The study has helped us understand the factors associated with variation of daily ED attendances in a local setting and develop a model to forecast the daily attendances. To our knowledge, it is the first such study in Singapore. This study suffers from a few limitations. One is that there may be other factors affecting the daily ED attendances, like the availability of other primary care facilities and their workload which may predict ED attendances. Another limitation is the use of average daily temperature. Although the temperature range throughout the day may not be wide, maximum and minimum temperature could be more useful as a predictor. Also, we did not evaluate alternate forms of the predictor variables (e.g., squared, cubed or other non-linear forms) in this study, which may give better prediction of ED attendances.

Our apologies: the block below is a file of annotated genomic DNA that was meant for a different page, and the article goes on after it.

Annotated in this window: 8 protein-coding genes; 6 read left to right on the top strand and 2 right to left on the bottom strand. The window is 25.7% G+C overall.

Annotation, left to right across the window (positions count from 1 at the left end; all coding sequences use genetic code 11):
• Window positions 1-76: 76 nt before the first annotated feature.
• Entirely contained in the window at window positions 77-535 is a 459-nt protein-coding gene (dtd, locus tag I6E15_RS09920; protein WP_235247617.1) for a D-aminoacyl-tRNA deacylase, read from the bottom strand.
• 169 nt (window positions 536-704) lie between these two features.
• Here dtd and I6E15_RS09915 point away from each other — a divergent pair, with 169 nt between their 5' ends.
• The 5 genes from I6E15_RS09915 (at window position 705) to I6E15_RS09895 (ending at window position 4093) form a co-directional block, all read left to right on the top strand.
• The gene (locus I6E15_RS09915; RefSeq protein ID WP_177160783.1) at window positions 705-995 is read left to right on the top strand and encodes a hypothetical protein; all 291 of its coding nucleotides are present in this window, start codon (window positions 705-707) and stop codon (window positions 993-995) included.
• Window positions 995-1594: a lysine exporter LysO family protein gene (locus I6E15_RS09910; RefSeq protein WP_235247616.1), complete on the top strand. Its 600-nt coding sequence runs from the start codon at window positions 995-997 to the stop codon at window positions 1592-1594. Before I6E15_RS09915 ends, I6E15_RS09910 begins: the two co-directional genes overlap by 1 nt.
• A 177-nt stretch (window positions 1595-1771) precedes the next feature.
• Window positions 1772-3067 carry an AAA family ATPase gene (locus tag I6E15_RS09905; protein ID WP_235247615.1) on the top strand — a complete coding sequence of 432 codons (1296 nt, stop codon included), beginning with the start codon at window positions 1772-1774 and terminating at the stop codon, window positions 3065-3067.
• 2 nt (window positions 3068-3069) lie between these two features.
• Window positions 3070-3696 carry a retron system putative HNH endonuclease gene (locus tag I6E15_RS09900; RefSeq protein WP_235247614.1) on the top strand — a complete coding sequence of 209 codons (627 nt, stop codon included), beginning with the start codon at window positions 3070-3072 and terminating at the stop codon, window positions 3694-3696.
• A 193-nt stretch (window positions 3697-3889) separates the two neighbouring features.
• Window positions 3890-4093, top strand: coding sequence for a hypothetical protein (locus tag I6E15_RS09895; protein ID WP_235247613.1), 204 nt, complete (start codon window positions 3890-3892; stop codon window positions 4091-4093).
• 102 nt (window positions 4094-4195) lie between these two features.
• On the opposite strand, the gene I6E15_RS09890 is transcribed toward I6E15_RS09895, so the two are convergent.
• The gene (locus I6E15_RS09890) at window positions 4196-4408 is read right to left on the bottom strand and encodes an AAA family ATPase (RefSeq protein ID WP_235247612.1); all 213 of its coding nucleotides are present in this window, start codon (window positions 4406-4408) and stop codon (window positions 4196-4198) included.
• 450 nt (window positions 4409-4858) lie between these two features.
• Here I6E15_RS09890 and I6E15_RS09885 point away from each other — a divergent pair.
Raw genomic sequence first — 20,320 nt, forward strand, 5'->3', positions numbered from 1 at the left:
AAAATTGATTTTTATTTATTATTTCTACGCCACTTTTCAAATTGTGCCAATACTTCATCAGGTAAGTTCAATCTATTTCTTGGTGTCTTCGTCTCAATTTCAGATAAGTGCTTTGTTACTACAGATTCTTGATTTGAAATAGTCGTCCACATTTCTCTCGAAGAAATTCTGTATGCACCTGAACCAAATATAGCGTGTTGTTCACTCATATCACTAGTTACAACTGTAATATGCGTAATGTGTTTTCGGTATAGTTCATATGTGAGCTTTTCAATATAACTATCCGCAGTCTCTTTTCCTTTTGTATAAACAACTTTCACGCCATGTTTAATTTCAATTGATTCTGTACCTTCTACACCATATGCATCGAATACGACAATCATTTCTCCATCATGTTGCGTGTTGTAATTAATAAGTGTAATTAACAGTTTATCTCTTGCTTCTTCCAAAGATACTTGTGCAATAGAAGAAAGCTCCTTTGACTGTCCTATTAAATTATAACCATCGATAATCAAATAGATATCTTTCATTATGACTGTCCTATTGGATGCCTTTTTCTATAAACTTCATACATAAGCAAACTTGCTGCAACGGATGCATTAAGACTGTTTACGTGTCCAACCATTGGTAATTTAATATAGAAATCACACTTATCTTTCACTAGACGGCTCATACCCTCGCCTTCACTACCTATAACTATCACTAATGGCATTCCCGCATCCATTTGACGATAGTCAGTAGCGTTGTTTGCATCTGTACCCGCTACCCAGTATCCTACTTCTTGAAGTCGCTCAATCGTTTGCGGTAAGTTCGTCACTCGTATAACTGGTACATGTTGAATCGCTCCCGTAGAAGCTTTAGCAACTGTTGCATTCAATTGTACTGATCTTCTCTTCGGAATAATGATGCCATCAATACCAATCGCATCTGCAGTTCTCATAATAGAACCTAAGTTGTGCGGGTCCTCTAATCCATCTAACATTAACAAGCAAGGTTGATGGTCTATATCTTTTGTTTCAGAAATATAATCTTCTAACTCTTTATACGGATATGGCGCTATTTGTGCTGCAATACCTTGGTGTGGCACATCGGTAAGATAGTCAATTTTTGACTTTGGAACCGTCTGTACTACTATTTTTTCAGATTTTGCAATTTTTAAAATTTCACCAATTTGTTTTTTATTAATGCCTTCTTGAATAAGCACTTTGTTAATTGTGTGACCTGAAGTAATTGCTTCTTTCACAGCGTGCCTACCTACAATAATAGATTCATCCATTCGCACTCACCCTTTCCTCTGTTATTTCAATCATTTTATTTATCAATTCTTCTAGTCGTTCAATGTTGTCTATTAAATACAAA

Conclusion

Forecasting methods are useful in healthcare management. Accurate prediction of patient attendances will facilitate timely planning of staff deployment and allocation of resources within a department or a hospital. The hospital where the study was carried out is a regional hospital, with its catchment of patients geographically determined. The approach proposed and lessons learned from this experience may assist other four regional hospitals and their emergency departments to carry out their own analysis to aid planning and budgeting. Overall, it allows for a basis of macro-planning and allocation of budget by the Ministry of Health, which up to now is based on an average aggregated incremental percentage annual growth.

Competing interests

The authors declare that they have no competing interests.